"Sono veramente io."
Translation:It is really me.
75 CommentsThis discussion is locked.
I'll quote from Wikipedia: "in English, the copula normally agrees with the preceding phrase even if it is not logically the subject, as in the cause of the riot is (not are) these pictures of the wall. Compare Italian la causa della rivolta sono ("are", not è "is") queste foto del muro." In Italian the verb is conjugated according to the "logical subject" regardless of where in the sentence it occurs, or if it does at all; the concept of "logical subject" is a bit fuzzy for the copula, but if there's a pronoun it's always the "subject".
@Alex518387, I'm not sure what you mean, I never said any form of the verb is never used. What I meant with symmetrical is that "io sono il colpevole" becomes "il colpevole sono io" when you shift the emphasis: you can see that the verb stays the same regardless of the word order. The copula represents an identity, so A=B is the same as B=A. English on the other hand treats the first word as a "subject", so A=B is different from B=A: "I am the culprit", but "the culprit is me". Changing the word order caused the subject to shift, instead of just the emphasis.
Hi f.formica - thank you very much for this detailed information. Together with a dictionary I could make it clear, first into German, then back into English and finally into Italian. Now I can get the logic of your former post that says: If "I" is something then something is "I". You are a wonderful teacher! Ciao!
To respond to the post by Alex518387 (from years ago).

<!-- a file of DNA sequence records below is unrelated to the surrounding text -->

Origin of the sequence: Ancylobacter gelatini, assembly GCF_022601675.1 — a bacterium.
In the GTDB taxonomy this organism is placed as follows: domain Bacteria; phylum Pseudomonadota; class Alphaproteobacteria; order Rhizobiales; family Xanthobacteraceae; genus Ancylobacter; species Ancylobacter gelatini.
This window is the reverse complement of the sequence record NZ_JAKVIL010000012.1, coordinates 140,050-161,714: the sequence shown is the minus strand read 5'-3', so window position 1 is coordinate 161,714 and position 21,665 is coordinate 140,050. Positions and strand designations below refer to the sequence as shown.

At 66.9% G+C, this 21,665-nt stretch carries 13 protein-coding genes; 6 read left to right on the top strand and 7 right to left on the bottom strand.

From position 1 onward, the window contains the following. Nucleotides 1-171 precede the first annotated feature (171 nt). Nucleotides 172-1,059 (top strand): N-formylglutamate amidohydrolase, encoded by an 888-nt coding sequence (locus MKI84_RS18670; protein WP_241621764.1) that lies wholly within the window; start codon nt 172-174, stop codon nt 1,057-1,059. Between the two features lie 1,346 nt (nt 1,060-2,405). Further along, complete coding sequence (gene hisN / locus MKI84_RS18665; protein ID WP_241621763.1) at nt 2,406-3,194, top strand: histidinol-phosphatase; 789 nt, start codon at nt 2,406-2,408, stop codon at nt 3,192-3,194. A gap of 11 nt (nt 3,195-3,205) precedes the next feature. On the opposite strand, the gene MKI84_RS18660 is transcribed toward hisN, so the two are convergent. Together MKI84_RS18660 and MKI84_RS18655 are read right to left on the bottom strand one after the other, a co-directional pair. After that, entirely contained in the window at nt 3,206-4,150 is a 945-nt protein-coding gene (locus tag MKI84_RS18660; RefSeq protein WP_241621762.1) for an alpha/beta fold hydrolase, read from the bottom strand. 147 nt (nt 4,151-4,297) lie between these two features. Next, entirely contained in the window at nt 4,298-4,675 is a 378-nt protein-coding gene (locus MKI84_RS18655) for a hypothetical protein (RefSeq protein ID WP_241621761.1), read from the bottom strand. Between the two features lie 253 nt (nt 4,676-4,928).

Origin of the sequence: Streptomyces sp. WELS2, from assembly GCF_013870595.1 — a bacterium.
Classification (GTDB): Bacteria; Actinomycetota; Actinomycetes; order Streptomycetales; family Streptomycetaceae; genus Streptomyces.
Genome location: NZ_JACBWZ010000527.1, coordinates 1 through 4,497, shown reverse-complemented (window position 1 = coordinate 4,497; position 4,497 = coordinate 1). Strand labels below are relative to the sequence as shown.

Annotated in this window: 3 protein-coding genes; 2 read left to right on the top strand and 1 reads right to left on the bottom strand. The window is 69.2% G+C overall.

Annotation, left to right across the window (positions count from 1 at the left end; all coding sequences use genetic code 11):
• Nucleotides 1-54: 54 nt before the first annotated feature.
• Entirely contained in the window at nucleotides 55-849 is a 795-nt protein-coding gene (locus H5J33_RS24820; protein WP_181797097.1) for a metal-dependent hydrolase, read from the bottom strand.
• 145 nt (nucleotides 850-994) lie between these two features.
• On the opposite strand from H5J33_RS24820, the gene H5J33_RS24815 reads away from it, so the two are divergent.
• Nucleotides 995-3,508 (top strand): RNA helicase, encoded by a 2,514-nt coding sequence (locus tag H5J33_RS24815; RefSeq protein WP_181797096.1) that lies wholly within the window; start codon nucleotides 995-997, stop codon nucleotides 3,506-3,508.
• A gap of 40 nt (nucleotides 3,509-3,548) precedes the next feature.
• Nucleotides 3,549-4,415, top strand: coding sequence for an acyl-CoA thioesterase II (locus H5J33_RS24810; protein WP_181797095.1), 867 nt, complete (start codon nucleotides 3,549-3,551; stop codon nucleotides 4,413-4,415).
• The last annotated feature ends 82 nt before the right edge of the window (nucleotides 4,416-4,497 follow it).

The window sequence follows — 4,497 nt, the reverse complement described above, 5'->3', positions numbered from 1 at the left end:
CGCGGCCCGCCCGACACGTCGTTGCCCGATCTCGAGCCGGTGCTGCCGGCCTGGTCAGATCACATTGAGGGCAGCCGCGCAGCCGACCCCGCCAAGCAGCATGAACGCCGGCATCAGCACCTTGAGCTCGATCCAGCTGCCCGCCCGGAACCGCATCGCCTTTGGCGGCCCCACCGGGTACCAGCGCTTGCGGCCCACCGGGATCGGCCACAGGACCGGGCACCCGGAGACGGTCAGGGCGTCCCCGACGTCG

I believe Signor Formica was demonstrating that in English we might say:
It is me, I am here. (Or: It is I, I am here.)
Whereas the equivalent in Italian would be:
Sono io, sono qui. (Literally: I am me/I, I am here.)
Is it really you? You are here!
Sei davvero tu? Tu sei qui!
In English the first phrase uses "is" (it is you), while the second uses "are" (you are). The Italian uses "sei" for both.
Literally: You are really you? You are here!
I am not a native English speaker, so please correct me if I am wrong: my understanding is that "It's really me" doesn't have the same meaning as "I really am". To me, "sono veramente io" means "It's really me", and not "I really am". What does "I really am" even mean? I really am what? I really am myself? This in italian would be "sono veramente me stesso", loosely translated as "sono veramente io", but it would still require the "me/myself" at the end of the English sentence.
Well they're different things, aren't they? "I am truly myself" is probably more like... "I am not doing things just because other people want me to, I'm doing what I want and I'm a lot more content for it", whereas "I am truly me" is like... identifying yourself if you're suspected of being an imposter?
It is surely a matter of convention.?We say "I am me"....or "It is me" NEVER "I am I ". It simply awkward to say " I am I" - perhaps you may see this in fluid poetry form but not in any normal context. And I do answer the question "Are you Mrs X ?" with "Yes, this is she" but then I am a pedant!
The title song in "The Man from La Mancha" has Don Quixote singing "I am I, Don Quixote, the lord of La Mancha!" over and over again. As you say, more reasonable in poetry. Plus, the lyrics in this case are trying to set up DQ as clinging to old-fashioned traditions, so using scrupulously precise grammatical constructions like this would be a way to develop his character.